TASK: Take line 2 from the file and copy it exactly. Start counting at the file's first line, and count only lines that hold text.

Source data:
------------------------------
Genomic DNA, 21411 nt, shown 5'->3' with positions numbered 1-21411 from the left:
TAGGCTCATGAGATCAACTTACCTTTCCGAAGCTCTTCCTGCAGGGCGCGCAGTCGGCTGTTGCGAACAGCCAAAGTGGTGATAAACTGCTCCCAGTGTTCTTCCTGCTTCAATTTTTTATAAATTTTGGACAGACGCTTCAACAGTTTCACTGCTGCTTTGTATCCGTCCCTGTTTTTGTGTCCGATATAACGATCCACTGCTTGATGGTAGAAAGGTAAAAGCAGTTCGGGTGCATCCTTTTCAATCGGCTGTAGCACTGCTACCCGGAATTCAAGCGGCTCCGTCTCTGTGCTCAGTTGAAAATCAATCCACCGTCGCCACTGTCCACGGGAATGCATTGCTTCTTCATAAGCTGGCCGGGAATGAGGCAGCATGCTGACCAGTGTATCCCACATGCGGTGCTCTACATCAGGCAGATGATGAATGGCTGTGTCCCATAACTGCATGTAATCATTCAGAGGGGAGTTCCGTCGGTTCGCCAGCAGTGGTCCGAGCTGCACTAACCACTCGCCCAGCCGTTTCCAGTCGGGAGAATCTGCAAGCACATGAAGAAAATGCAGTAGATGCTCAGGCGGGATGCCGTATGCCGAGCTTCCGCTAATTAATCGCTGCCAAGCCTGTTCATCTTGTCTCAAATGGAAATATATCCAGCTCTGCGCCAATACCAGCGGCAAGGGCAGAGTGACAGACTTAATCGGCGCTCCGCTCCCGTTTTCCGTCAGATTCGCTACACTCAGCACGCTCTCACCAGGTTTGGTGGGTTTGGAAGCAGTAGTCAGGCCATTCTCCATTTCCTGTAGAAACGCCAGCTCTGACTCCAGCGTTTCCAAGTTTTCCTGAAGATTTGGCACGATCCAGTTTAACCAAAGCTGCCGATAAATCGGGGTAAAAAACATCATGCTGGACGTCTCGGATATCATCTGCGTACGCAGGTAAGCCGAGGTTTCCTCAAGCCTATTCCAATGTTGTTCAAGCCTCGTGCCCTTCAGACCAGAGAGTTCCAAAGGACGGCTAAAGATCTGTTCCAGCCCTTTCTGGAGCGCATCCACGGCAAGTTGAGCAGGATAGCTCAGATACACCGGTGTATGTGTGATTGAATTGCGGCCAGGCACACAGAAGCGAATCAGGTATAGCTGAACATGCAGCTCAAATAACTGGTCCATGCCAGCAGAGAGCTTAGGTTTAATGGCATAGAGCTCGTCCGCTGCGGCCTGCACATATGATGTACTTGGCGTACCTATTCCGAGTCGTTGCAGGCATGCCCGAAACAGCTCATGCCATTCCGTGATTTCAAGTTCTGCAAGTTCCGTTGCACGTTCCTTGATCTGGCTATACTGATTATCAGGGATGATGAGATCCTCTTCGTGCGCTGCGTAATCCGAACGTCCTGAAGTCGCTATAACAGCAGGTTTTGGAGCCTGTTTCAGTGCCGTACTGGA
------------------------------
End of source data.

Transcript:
TAGGCTCATGAGATCAACTTACCTTTCCGAAGCTCTTCCTGCAGGGCGCGCAGTCGGCTGTTGCGAACAGCCAAAGTGGTGATAAACTGCTCCCAGTGTTCTTCCTGCTTCAATTTTTTATAAATTTTGGACAGACGCTTCAACAGTTTCACTGCTGCTTTGTATCCGTCCCTGTTTTTGTGTCCGATATAACGATCCACTGCTTGATGGTAGAAAGGTAAAAGCAGTTCGGGTGCATCCTTTTCAATCGGCTGTAGCACTGCTACCCGGAATTCAAGCGGCTCCGTCTCTGTGCTCAGTTGAAAATCAATCCACCGTCGCCACTGTCCACGGGAATGCATTGCTTCTTCATAAGCTGGCCGGGAATGAGGCAGCATGCTGACCAGTGTATCCCACATGCGGTGCTCTACATCAGGCAGATGATGAATGGCTGTGTCCCATAACTGCATGTAATCATTCAGAGGGGAGTTCCGTCGGTTCGCCAGCAGTGGTCCGAGCTGCACTAACCACTCGCCCAGCCGTTTCCAGTCGGGAGAATCTGCAAGCACATGAAGAAAATGCAGTAGATGCTCAGGCGGGATGCCGTATGCCGAGCTTCCGCTAATTAATCGCTGCCAAGCCTGTTCATCTTGTCTCAAATGGAAATATATCCAGCTCTGCGCCAATACCAGCGGCAAGGGCAGAGTGACAGACTTAATCGGCGCTCCGCTCCCGTTTTCCGTCAGATTCGCTACACTCAGCACGCTCTCACCAGGTTTGGTGGGTTTGGAAGCAGTAGTCAGGCCATTCTCCATTTCCTGTAGAAACGCCAGCTCTGACTCCAGCGTTTCCAAGTTTTCCTGAAGATTTGGCACGATCCAGTTTAACCAAAGCTGCCGATAAATCGGGGTAAAAAACATCATGCTGGACGTCTCGGATATCATCTGCGTACGCAGGTAAGCCGAGGTTTCCTCAAGCCTATTCCAATGTTGTTCAAGCCTCGTGCCCTTCAGACCAGAGAGTTCCAAAGGACGGCTAAAGATCTGTTCCAGCCCTTTCTGGAGCGCATCCACGGCAAGTTGAGCAGGATAGCTCAGATACACCGGTGTATGTGTGATTGAATTGCGGCCAGGCACACAGAAGCGAATCAGGTATAGCTGAACATGCAGCTCAAATAACTGGTCCATGCCAGCAGAGAGCTTAGGTTTAATGGCATAGAGCTCGTCCGCTGCGGCCTGCACATATGATGTACTTGGCGTACCTATTCCGAGTCGTTGCAGGCATGCCCGAAACAGCTCATGCCATTCCGTGATTTCAAGTTCTGCAAGTTCCGTTGCACGTTCCTTGATCTGGCTATACTGATTATCAGGGATGATGAGATCCTCTTCGTGCGCTGCGTAATCCGAACGTCCTGAAGTCGCTATAACAGCAGGTTTTGGAGCCTGTTTCAGTGCCGTACTGGA